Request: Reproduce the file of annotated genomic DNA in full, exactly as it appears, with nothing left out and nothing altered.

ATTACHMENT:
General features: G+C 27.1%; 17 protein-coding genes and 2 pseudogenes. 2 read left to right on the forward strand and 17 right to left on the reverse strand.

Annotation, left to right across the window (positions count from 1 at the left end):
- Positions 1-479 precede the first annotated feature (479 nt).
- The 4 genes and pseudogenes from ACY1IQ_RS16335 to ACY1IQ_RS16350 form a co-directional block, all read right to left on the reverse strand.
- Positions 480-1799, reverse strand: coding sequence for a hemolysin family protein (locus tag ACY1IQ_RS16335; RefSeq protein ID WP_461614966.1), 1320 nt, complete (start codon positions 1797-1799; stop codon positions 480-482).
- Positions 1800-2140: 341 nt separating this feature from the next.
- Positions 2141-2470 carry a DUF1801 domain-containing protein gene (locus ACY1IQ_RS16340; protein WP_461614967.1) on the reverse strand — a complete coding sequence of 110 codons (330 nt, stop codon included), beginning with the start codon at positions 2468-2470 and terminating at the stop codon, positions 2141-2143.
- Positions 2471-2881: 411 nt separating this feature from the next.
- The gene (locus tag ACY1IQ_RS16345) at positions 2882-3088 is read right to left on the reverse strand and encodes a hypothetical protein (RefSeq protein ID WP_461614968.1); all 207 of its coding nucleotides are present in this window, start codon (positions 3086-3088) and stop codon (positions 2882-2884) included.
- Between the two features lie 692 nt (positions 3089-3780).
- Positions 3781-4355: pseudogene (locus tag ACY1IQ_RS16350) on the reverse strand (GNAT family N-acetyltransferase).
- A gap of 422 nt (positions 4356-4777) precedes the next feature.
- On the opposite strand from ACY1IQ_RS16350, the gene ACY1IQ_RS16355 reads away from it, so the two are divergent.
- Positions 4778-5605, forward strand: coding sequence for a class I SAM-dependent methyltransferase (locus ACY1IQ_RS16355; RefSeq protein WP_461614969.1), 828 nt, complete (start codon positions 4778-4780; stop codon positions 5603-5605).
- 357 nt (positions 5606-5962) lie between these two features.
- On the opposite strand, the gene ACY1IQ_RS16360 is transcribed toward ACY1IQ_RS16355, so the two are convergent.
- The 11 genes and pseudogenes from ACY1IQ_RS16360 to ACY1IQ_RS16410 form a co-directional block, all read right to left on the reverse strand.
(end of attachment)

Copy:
General features: G+C 27.1%; 17 protein-coding genes and 2 pseudogenes. 2 read left to right on the forward strand and 17 right to left on the reverse strand.

Annotation, left to right across the window (positions count from 1 at the left end):
- Positions 1-479 precede the first annotated feature (479 nt).
- The 4 genes and pseudogenes from ACY1IQ_RS16335 to ACY1IQ_RS16350 form a co-directional block, all read right to left on the reverse strand.
- Positions 480-1799, reverse strand: coding sequence for a hemolysin family protein (locus tag ACY1IQ_RS16335; RefSeq protein ID WP_461614966.1), 1320 nt, complete (start codon positions 1797-1799; stop codon positions 480-482).
- Positions 1800-2140: 341 nt separating this feature from the next.
- Positions 2141-2470 carry a DUF1801 domain-containing protein gene (locus ACY1IQ_RS16340; protein WP_461614967.1) on the reverse strand — a complete coding sequence of 110 codons (330 nt, stop codon included), beginning with the start codon at positions 2468-2470 and terminating at the stop codon, positions 2141-2143.
- Positions 2471-2881: 411 nt separating this feature from the next.
- The gene (locus tag ACY1IQ_RS16345) at positions 2882-3088 is read right to left on the reverse strand and encodes a hypothetical protein (RefSeq protein ID WP_461614968.1); all 207 of its coding nucleotides are present in this window, start codon (positions 3086-3088) and stop codon (positions 2882-2884) included.
- Between the two features lie 692 nt (positions 3089-3780).
- Positions 3781-4355: pseudogene (locus tag ACY1IQ_RS16350) on the reverse strand (GNAT family N-acetyltransferase).
- A gap of 422 nt (positions 4356-4777) precedes the next feature.
- On the opposite strand from ACY1IQ_RS16350, the gene ACY1IQ_RS16355 reads away from it, so the two are divergent.
- Positions 4778-5605, forward strand: coding sequence for a class I SAM-dependent methyltransferase (locus ACY1IQ_RS16355; RefSeq protein WP_461614969.1), 828 nt, complete (start codon positions 4778-4780; stop codon positions 5603-5605).
- 357 nt (positions 5606-5962) lie between these two features.
- On the opposite strand, the gene ACY1IQ_RS16360 is transcribed toward ACY1IQ_RS16355, so the two are convergent.
- The 11 genes and pseudogenes from ACY1IQ_RS16360 to ACY1IQ_RS16410 form a co-directional block, all read right to left on the reverse strand.